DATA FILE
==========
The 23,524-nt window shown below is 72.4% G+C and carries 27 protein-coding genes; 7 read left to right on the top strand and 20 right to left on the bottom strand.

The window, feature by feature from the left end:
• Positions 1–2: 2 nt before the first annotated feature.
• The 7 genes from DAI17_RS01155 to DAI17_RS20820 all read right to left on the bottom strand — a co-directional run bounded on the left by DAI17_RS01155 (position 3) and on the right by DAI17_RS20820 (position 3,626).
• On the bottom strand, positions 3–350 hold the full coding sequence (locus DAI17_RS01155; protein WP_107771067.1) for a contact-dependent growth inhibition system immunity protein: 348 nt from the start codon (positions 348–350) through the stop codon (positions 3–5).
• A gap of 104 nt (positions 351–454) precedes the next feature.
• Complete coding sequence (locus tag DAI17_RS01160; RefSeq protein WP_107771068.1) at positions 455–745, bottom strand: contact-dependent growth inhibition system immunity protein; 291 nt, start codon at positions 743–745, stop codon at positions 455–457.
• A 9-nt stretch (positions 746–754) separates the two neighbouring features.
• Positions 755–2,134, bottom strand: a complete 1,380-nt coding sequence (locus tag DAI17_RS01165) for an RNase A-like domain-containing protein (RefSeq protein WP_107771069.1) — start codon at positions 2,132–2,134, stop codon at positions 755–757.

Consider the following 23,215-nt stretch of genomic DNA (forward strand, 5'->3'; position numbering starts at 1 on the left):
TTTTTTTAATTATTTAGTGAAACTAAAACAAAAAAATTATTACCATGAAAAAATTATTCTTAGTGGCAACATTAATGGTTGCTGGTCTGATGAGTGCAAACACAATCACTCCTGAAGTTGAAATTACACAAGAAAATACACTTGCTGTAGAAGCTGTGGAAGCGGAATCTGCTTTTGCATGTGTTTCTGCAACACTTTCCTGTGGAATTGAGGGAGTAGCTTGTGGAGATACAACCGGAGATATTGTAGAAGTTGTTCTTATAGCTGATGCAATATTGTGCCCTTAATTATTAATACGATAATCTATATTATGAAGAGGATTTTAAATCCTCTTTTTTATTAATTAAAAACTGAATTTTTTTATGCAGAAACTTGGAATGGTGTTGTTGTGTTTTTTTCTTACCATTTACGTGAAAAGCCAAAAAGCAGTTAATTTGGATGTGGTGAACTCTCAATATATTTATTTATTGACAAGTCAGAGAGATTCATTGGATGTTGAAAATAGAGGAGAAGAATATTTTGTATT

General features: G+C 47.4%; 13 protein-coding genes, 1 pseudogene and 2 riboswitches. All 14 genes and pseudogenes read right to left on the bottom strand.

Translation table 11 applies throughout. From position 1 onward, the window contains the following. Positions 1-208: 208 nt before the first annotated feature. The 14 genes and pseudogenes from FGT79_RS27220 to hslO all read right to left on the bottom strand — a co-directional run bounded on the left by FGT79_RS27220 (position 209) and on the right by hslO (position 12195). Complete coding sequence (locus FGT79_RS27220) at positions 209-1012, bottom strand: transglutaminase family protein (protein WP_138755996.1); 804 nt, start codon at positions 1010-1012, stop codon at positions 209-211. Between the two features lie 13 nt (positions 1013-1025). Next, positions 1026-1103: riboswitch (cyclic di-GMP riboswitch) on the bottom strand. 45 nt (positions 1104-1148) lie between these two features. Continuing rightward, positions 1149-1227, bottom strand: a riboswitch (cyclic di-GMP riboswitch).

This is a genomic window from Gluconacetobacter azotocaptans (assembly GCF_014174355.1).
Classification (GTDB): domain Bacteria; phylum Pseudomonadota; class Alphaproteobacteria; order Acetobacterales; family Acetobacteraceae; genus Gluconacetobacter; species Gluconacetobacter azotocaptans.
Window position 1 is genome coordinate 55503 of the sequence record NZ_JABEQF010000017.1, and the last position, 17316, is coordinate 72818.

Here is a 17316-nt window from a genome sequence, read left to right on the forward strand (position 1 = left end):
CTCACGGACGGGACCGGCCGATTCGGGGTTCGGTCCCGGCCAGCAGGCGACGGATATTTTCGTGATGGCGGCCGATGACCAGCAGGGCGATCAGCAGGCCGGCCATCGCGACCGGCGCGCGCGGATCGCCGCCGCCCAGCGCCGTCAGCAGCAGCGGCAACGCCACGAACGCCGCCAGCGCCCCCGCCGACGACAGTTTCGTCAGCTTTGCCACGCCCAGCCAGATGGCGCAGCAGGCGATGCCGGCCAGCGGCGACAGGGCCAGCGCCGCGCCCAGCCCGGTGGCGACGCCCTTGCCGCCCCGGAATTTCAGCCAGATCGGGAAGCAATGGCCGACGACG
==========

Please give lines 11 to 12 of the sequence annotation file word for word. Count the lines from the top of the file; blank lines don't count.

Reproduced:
TTTTTTTAATTATTTAGTGAAACTAAAACAAAAAAATTATTACCATGAAAAAATTATTCTTAGTGGCAACATTAATGGTTGCTGGTCTGATGAGTGCAAACACAATCACTCCTGAAGTTGAAATTACACAAGAAAATACACTTGCTGTAGAAGCTGTGGAAGCGGAATCTGCTTTTGCATGTGTTTCTGCAACACTTTCCTGTGGAATTGAGGGAGTAGCTTGTGGAGATACAACCGGAGATATTGTAGAAGTTGTTCTTATAGCTGATGCAATATTGTGCCCTTAATTATTAATACGATAATCTATATTATGAAGAGGATTTTAAATCCTCTTTTTTATTAATTAAAAACTGAATTTTTTTATGCAGAAACTTGGAATGGTGTTGTTGTGTTTTTTTCTTACCATTTACGTGAAAAGCCAAAAAGCAGTTAATTTGGATGTGGTGAACTCTCAATATATTTATTTATTGACAAGTCAGAGAGATTCATTGGATGTTGAAAATAGAGGAGAAGAATATTTTGTATT

General features: G+C 47.4%; 13 protein-coding genes, 1 pseudogene and 2 riboswitches. All 14 genes and pseudogenes read right to left on the bottom strand.